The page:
Comparing to the $60K Tesla won't even make sense with the price differences.

    Spark gets at least 35mpg. The difference between 35mpg and 45 mpg for 12k per year driving is very small. 342 vs 266 gallons of gas. The difference is only ~ 80 gallons. At $4/gallon or even $5 per gallon, it is only $400/yr in difference.

    Even if the travel are all electric and free, the Difference is only $1,500 per yr. Spark wins TCO.
     
    Post Reply
    Vote
    Bad stuff?

  16. There are more comments in this thread
  17. As much as I like the Model S, I too am VERY doubtful that any40 kw versions will be available by 1 Dec.
     
    Post Reply
    +4
    Bad stuff?

  18. I'm rooting for the Ford Fusion as it is a mainstream and affordable model with the most powertrain choices and flexibility to select from in this group.
     
    Post Reply
    +1
    Bad stuff?

  19. There is only one car on this list that is revolutionary, the Model S. Tesla has managed to put the car of the future on the road today.
     
    Post Reply
    +3
    Bad stuff?

     
  20. As much as I love Tesla, I hope the future of the auto market is NOT full of $100k vehicles. Unless inflation makes that happen in the next few years... I certainly hope not. (I won't be surprised since Fed's printing machine is out of control).
     
    Post Reply
    -2
    Bad stuff?

     
  21. Are you drinking or something Xia???? That's two times in one article that your posts have been illogical or just plain wrong. Not like you usually.

    You need to read the criteria of the award again in the article regarding your hyperbolic n incorrect price inflation.
     
    Post Reply
    -1
    Bad stuff?

     
  22. Really? I just replied with the math showing why the TCO of the spark is WAY LOWER than the C-Max Energi even if all the electricity are free.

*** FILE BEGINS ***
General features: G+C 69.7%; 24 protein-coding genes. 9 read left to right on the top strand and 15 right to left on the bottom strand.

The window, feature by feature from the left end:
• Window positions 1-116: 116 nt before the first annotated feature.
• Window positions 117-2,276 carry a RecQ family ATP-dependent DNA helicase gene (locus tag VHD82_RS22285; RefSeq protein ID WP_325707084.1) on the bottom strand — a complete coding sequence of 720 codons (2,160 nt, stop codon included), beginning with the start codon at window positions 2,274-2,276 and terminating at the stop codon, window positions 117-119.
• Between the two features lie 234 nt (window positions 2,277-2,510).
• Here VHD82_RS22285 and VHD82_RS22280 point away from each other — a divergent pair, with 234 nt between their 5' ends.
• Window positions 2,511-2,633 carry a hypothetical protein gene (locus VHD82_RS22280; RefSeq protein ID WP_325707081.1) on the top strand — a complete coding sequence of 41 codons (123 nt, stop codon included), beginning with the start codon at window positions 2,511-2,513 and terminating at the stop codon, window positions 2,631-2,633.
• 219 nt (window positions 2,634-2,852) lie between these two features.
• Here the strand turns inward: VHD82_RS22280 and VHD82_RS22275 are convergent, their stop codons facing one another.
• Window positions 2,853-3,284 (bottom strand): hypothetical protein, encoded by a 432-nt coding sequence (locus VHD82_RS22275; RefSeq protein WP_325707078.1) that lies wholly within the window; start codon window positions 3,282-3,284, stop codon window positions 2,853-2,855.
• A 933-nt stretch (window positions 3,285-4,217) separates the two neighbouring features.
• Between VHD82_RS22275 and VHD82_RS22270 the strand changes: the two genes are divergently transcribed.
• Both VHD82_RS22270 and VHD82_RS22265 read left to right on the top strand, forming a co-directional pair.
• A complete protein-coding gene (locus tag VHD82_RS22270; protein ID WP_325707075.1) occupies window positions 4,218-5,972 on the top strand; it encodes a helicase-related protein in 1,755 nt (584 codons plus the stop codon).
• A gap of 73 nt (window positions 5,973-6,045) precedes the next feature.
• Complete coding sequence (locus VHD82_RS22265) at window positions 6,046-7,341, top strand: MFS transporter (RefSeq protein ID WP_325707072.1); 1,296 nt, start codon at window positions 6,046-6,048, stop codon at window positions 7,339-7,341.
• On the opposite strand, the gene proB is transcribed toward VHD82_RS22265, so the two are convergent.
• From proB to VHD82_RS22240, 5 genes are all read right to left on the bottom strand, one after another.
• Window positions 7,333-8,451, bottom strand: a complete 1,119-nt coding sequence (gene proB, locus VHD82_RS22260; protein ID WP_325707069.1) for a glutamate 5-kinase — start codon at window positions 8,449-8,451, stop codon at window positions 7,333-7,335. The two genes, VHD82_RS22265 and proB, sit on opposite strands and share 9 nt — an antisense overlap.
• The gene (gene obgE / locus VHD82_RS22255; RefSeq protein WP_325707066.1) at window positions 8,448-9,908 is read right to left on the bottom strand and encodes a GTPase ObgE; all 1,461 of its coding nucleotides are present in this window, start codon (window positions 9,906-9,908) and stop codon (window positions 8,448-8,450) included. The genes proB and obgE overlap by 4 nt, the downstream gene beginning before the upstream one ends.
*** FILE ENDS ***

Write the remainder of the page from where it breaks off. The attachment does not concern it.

$15k ICE with gas mpg of 35mpg or better is hard to beat. Of course, you can't compare the driving characteristic. But if you just need a cheap transportation, Spark is cheap to own, cheap to buy. Show me the math why Spark TCO will be higher.

    ICE today don't require nearly as much repair or maintanence as it once did decades ago...
     
    Post Reply
    Vote
    Bad stuff?

  23. @Xiaolong, this is why I don't like automotive awards because they try to stay in a general price range because most readers stop at the price and don't really look at the car. If you've been paying attention you'd know that 1, new technology is always expensive at first and 2, Tesla's gen3 will cost less so there will be a cheaper option. The Model S should win because of the effect it will have being the first electric car to really show what that electric cars can be great cars not just little niche city cars.
     
    Post Reply
    +1
    Bad stuff?

     
  24. Sorry there's a misplaced "that" in my last sentence.
     
    Post Reply
    Vote
    Bad stuff?